Elections and terror have become synonymous in West Bengal. Even the chief minister of the state, Mr Buddhadeb Bhattacharjee, has indirectly admitted this in the context of the forthcoming panchayat elections. The chief minister appealed to the cadre of the Communist Party of India (Marxist) to allow opposition candidates to file their nomination papers without fear. This appeal-cum-admission followed a series of violent incidents involving CPI(M) workers who had prevented and intimidated anti-left candidates. In certain areas of Midnapore, there are no opposition candidates at all. This should not be interpreted to mean that there is no opposition to the left in these areas. On the contrary, widespread terror tactics by the CPI(M) have kept the opposing side at home. Democracy has thus been reduced to a caricature of itself. It is ironic that this should happen in the context of panchayat elections since the latter are aimed at inculcating the democratic ethos and institutions at the grassroots level. Yet the CPI(M) continues to flaunt the vibrancy of democracy in West Bengal under its aegis. The attitude of the party is revealed in the statement of Mr Anil Biswas, the secretary of the state unit. Mr Biswas swept aside all allegations and reports of terror and intimidation as baseless and propaganda induced by defeatism.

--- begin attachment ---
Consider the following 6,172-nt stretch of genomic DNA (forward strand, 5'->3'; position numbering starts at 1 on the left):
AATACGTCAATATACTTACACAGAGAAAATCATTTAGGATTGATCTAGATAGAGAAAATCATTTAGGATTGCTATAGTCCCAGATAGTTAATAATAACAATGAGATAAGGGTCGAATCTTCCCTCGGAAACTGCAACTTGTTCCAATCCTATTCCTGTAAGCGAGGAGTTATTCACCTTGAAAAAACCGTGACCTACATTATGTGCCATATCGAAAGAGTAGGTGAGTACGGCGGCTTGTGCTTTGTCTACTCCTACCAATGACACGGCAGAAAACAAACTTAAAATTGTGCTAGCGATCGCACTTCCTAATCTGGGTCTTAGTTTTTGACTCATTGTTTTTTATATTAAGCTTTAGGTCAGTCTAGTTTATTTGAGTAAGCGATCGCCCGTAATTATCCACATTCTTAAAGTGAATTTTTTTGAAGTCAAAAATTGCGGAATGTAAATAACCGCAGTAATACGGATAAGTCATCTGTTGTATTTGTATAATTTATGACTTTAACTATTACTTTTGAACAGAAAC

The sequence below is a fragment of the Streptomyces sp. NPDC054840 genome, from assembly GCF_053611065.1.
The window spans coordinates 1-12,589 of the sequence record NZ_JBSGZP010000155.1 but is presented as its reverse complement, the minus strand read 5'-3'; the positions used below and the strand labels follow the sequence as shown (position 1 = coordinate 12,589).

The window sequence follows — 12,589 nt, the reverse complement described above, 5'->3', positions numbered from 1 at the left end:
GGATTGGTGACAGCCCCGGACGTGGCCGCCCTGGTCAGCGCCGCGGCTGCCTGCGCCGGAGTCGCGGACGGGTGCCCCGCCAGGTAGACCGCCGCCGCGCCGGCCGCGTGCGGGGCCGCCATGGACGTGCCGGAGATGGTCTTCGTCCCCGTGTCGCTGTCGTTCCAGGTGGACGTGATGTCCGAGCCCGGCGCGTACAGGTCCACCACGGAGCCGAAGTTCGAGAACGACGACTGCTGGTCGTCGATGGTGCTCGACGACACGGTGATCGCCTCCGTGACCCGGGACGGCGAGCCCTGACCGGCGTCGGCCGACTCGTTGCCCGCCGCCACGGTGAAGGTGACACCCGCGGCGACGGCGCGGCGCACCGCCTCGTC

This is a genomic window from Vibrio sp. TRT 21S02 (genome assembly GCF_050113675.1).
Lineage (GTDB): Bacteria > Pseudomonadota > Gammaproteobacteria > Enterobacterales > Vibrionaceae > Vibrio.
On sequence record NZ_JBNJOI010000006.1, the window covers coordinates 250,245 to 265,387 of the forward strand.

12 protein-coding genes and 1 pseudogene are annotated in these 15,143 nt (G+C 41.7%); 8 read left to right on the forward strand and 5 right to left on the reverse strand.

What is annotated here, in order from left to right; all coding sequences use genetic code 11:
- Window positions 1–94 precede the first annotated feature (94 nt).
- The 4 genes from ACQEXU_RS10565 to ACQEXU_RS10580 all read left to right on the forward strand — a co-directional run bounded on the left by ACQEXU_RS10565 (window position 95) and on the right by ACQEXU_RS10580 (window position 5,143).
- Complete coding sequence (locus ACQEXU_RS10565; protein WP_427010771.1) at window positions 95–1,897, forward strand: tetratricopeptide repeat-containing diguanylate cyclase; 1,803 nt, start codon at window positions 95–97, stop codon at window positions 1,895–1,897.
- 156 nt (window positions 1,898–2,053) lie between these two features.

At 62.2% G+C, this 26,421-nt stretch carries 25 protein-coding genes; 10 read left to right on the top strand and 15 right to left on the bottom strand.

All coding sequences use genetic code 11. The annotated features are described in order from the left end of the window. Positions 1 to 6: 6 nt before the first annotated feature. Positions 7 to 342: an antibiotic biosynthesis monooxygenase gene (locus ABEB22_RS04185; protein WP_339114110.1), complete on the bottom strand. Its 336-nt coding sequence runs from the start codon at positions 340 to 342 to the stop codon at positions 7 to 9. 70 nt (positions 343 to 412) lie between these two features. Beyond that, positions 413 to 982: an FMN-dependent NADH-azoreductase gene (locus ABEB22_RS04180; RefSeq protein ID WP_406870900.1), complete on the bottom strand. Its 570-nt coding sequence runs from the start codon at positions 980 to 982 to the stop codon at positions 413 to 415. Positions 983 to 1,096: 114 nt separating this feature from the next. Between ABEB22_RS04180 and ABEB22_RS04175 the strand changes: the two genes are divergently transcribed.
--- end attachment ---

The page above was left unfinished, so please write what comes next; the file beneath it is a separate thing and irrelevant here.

It would be an error to read the apparent concern of the chief minister and the nonchalance of the party secretary as a symptom of the CPI(M)’s left hand not knowing what its right hand is doing. Rather this is a cynical attempt to exploit the difference between the party and the government — a difference, it needs to be emphasized, which the CPI(M) blurs at the best of times. Mr Bhattacharjee is not only a loyal party member, he is also the chief minister of the state. As the chief minister, he has to speak for the people and not for the party. Mr Biswas has no such obligation. He can be, and he is, as partisan as partisan can be. This double act by Messrs Bhattacharjee and Biswas allows the government to appear fair; and yet it allows the desired message to filter down to the cadre. Mr Biswas’s nonchalance is the other side of a licence to intimidate and to be violent. One district-level leader from Midnapore, Mr Dipak Sarkar, has gone a step further than Mr Biswas. Mr Sarkar has had the temerity to suggest that opposition candidates should get in touch with him and he will ensure co-operation. In a democracy, there is no place for such patronage. Why should an opposition candidate go to Mr Sarkar for anything' This kind of swollen head is a direct outcome of Alimuddin Street’s high-handedness and its complete defiance of all democratic norms.